Education[edit]

Oxfordshire has a completely comprehensive education system with 23 independent schools and 35 state schools. The state schools are from the ages of 11 to either 16 or 18. Only eight schools do not have a sixth form; these are mostly in South Oxfordshire and Cherwell districts.

The county has two universities, significantly the University of Oxford and also Oxford Brookes University, both located in Oxford. Oxfordshire also has Wroxton College, located in Banbury, which is affiliated with Fairleigh Dickinson University of New Jersey.

Buildings[edit]

The "dreaming spires" of the buildings of the University of Oxford play a large contribution in Oxford being the sixth most visited city in the United Kingdom for international visitors.[10] Notable University buildings include the Sheldonian Theatre, built 1664–68 to the design of Sir Christopher Wren, and the Radcliffe Camera, built 1737–49 to the design of James Gibbs.

Blenheim Palace close to Woodstock was built by the great architect John Vanbrugh for John Churchill, 1st Duke of Marlborough, after he had won the battle of Blenheim. The gardens, which can be visited, were designed by the landscape gardener "Capability Brown", who planted the trees in the battle formation of the victorious troops. In the palace, which can also be visited by the public, Sir Winston Churchill was born in 1874.

Chastleton House, on the Gloucestershire and Warwickshire borders, is a great country mansion that was built on property bought from Robert Catesby, who was one of the men involved in the Gunpowder Plot with Guy Fawkes. Stonor Park, another country mansion, has belonged to the recusant Stonor family for centuries.

Mapledurham House is an Elizabethan stately home in the far south-east of the county, close to Reading.

Settlements in Oxfordshire[edit]

Settlements by population[edit]

Rank Town Population Year Definition Notes
1 Oxford 134,248 2001 Oxford non-metropolitan district 155,000 Oxford urban area (Oxford district and Seacourt, Botley and Kidlington).
2 Banbury 41,802 2001 Civil parish
3 Abingdon 30,626 2001 Civil parish
4 Bicester 28,672 2001 Civil parish
5 Witney 22,765 2001 Civil parish
6 Didcot 22,762 2001 Civil parish 200 dwellings in the southeast of the town lie in neighbouring East Hagbourne parish.
7 Kidlington 13,719 2001 Civil parish Does not include Gosford.
8 Carterton 11,805 2001 Civil parish
9 Thame 11,072 2001 Civil parish Includes hamlet of Moreton
10 Henley on Thames 10,646 2001 Civil parish
11 Wantage 9767 2001 Civil parish The northern and western fringes of Wantage lie across the border in Grove and East Challow respectively.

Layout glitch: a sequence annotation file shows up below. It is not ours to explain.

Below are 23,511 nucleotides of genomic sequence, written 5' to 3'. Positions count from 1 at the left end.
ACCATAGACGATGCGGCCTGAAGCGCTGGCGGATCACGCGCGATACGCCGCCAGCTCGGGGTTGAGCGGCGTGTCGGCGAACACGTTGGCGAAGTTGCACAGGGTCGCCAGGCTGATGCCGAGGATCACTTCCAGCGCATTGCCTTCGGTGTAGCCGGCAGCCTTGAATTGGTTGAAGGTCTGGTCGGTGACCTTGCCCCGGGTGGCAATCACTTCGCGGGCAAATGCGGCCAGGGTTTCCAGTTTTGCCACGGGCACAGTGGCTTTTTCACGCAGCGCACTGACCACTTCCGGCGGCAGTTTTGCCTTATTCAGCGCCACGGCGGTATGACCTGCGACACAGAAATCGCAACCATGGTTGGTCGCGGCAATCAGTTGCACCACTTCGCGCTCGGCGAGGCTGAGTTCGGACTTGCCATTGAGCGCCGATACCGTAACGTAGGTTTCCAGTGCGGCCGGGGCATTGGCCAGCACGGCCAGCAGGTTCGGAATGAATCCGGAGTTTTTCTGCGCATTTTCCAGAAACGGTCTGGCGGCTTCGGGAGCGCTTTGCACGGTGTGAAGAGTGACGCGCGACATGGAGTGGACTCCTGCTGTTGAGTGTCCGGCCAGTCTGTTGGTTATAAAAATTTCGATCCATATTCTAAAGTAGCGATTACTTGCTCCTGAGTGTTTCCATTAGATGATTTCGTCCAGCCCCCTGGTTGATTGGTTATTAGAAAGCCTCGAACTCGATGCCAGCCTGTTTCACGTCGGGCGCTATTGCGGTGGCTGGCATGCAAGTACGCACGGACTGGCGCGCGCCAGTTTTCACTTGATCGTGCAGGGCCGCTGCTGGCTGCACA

12 Grove 7845 2001 Civil parish Includes the northern fringes of Wantage.
13 Wallingford 6496 2001 Civil parish
14 Faringdon 6187 2001 Great Faringdon civil parish
15 Chipping Norton 5972 2001 Civil parish
16 Chinnor 5857 2001 Civil parish
17 Eynsham 4665 2001 Civil parish
18 Benson 4464 2001 Civil parish
19 Wheatley 3905 2001 Civil parish
20 Kennington 3881 2001 Civil parish
21 Sonning Common 3778 2001 Civil parish

Places of interest[edit]

Key
AP Icon.svg Abbey/Priory/Cathedral
Accessible open space Accessible open space
Themepark uk icon.png Amusement/Theme Park
CL icon.svg Castle
Country Park Country Park
EH icon.svg English Heritage
Forestry commission logo.svg Forestry Commission
Heritage railway Heritage railway
Historic house Historic House
Museum (free)
Museum
Museum (free/not free)
National Trust National Trust
Drama-icon.svg Theatre
Zoo icon.jpg Zoo

See also[edit]

References[edit]

  1. ^ "Oxfordshire". County Flags. Flying Colours Flagmakers. Retrieved 2013-08-11. ; "Oxfordshire (England)". Flags of the World. Retrieved 2012-12-02. ; Stranks, Margaret (2008-10-24). "lamp outside County Hall". Flickr. Retrieved 2012-12-02. 
  2. ^ "Camelot International, Britain's heritage and history". Retrieved 9 November 2011. 
  3. ^ http://www3.imperial.ac.uk/portal/pls/portallive/docs/1/587934.PDF%7C
  4. ^ "Fritillary (Fritillaria meleagris)". Plantlife. Retrieved 17 August 2012. 
  5. ^ "unknown". pp. 240–253. [dead link]
  6. ^ Components may not sum to totals due to rounding
  7. ^ includes hunting and forestry
  8. ^ includes energy and construction
  9. ^ includes financial intermediation services indirectly measured
  10. ^ Oxford City Council – Economic statistics
  11. ^ Abingdon County Hall Museum website
  12. ^ http://www.chippingnorton.net/Visitors/museum.htm
  13. ^ "Home". Combemill.org. Retrieved 2014-08-23. 
  14. ^ "Oxfordshire". Milton Manor House. Retrieved 2014-08-23. 
  15. ^ Pevsner, Nikolaus; Sherwood, Jennifer (1974). The Buildings of England: Oxfordshire. Yale University Press. ISBN 978-0300096392. 
  16. ^ http://thamehistory.net/
  17. ^ Glitz. "Wheatley Windmill Website". Wheatleymill.co.uk. Retrieved 2014-08-23. 

Further reading[edit]

External links[edit]


Coordinates: 51°45′N 1°17′W / 51.75°N 1.28°W / 51.75; -1.28